The House of Griffin dukes and the Duchy of Pomerania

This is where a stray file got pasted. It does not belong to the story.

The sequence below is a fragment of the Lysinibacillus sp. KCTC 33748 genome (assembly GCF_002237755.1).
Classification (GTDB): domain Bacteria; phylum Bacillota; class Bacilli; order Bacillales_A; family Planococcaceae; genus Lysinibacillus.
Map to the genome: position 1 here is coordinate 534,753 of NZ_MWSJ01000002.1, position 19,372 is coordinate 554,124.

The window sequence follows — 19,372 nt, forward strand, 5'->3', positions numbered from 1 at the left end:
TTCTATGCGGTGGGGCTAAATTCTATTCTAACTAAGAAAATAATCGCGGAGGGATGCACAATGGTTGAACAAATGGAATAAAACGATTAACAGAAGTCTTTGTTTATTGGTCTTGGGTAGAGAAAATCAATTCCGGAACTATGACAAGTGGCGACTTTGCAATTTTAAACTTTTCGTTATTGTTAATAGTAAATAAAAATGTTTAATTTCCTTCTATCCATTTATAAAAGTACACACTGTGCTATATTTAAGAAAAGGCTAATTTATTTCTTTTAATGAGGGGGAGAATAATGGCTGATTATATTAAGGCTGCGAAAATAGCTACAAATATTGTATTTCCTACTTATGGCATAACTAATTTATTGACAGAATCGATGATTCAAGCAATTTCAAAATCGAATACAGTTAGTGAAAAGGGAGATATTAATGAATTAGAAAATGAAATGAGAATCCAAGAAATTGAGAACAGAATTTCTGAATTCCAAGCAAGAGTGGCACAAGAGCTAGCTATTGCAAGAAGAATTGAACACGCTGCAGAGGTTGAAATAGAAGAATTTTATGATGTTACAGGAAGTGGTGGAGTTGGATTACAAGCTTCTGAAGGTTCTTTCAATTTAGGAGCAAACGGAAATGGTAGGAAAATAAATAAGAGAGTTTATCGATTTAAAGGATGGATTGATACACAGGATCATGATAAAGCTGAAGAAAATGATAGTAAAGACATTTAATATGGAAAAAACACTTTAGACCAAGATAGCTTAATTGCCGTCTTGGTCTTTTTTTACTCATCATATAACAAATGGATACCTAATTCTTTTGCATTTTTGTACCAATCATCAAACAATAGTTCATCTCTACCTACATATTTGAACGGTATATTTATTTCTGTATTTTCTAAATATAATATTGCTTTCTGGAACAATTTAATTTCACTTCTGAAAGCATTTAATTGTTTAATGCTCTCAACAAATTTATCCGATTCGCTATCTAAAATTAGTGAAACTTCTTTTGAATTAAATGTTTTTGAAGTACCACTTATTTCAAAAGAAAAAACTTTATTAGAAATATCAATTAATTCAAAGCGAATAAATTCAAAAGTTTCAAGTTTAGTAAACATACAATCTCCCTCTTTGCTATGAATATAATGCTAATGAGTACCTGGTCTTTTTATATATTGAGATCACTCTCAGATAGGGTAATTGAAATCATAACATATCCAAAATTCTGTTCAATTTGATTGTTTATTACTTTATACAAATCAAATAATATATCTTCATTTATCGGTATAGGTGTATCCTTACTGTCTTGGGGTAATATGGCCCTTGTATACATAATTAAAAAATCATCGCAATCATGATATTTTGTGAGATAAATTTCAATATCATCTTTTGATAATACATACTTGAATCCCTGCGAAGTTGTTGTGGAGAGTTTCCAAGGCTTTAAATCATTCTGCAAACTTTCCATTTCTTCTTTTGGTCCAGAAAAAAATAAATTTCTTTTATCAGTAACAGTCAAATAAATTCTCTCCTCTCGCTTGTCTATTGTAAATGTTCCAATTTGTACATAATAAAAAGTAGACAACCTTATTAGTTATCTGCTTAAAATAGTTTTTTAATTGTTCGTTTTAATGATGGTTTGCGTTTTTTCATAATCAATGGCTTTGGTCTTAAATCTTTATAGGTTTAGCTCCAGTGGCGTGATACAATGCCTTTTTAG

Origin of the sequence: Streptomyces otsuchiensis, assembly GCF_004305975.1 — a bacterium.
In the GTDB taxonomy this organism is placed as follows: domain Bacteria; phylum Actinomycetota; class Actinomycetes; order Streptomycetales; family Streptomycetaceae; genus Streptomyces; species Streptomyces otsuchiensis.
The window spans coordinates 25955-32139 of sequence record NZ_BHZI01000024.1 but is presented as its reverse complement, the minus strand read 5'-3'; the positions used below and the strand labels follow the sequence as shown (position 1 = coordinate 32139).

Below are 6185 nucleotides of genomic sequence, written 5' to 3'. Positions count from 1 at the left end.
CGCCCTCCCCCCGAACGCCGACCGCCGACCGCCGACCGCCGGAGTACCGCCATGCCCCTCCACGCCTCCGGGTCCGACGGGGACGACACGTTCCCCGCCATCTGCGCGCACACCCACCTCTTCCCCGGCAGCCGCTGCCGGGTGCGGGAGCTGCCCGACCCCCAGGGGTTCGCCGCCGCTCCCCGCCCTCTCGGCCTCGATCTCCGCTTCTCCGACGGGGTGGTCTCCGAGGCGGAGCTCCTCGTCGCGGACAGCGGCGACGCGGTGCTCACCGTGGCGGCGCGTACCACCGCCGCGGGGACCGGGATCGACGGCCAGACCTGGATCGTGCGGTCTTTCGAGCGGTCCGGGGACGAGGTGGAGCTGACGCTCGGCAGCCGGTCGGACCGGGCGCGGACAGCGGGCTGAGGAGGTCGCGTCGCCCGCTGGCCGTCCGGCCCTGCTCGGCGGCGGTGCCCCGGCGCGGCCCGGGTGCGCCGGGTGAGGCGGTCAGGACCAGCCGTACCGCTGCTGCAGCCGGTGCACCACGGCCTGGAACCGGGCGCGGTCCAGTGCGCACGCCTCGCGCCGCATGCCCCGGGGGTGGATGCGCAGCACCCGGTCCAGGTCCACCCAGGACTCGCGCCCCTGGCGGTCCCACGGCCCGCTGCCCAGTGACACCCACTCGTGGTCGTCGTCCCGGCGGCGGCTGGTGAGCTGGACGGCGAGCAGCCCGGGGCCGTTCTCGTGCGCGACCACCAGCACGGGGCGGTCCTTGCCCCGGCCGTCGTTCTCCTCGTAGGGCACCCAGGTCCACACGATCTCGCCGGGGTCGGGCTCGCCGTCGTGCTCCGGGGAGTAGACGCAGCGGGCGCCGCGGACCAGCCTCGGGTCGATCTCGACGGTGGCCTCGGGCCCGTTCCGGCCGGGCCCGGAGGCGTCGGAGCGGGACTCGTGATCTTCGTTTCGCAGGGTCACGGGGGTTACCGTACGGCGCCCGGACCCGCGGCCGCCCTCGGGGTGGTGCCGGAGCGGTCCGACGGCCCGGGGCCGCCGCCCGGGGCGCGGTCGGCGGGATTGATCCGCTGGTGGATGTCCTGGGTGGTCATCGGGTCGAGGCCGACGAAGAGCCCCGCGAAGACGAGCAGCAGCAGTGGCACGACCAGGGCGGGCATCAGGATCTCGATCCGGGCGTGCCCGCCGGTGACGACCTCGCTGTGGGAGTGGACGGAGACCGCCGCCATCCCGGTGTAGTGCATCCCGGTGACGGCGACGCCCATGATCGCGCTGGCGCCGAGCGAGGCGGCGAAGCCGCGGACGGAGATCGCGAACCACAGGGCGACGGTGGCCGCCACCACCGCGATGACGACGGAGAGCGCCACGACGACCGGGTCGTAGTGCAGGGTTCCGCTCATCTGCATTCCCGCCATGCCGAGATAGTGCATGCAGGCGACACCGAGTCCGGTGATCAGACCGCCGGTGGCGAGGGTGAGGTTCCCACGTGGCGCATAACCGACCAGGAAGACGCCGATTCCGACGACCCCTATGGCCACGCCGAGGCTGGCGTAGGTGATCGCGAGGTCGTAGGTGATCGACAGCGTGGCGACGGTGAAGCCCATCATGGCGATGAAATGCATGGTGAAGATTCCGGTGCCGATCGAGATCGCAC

The Pomeranian Dukes’ Castle in Szczecin is the oldest and most magnificent historical seat of the rulers from the Griffin family who ruled over Pomerania between the 13th and the mid-17th century. The House of Griffin was a ducal dynasty of Slavic origin that developed in the early Middle Ages and ruled over the lands on the southern coast of the Baltic Sea, known as the Duchy of Pomerania, for over five hundred years. The duchy covered the areas on both sides of the Oder, from Bardo (today Barth in Germany) in the west to Lębork in the east. Wartislaw I is considered the founder of the family. His name is first mentioned in historical sources from 1124. As a result of the missionary work conducted in the years 1124-1128 by St. Otto of Bamberg the Griffins converted to Christianity (St. Otto, a copy of the statue from the 14th century put up on the Bell Tower on the side facing the mint yard). After the schism divided Western Christianity in the early 16th century, the Pomeranian dukes converted to Lutheranism (1534). The peak development of the duchy took place in the last hundred years of its existence (the reign of duke Bogislaw X, John Frederick, Barnim XI and Philip II). Bogislaw XIV was the last Griffin ruler. He died childless in 1637. After his death, under the treaties of Westphalia, which ended the Thirty Years’ War, the lands of the Duchy of Pomerania were split up and became part of Sweden and Brandenburg. In 1720 they became part of the Kingdom of Prussia, and then, until 1945, they were part of Germany. As a result of World War II, the eastern part of the land, including Szczecin (former capital of the duchy of Griffins), became part of Poland. Currently, the historical lands of the Duchy of Pomerania are located in two countries: Poland and Germany.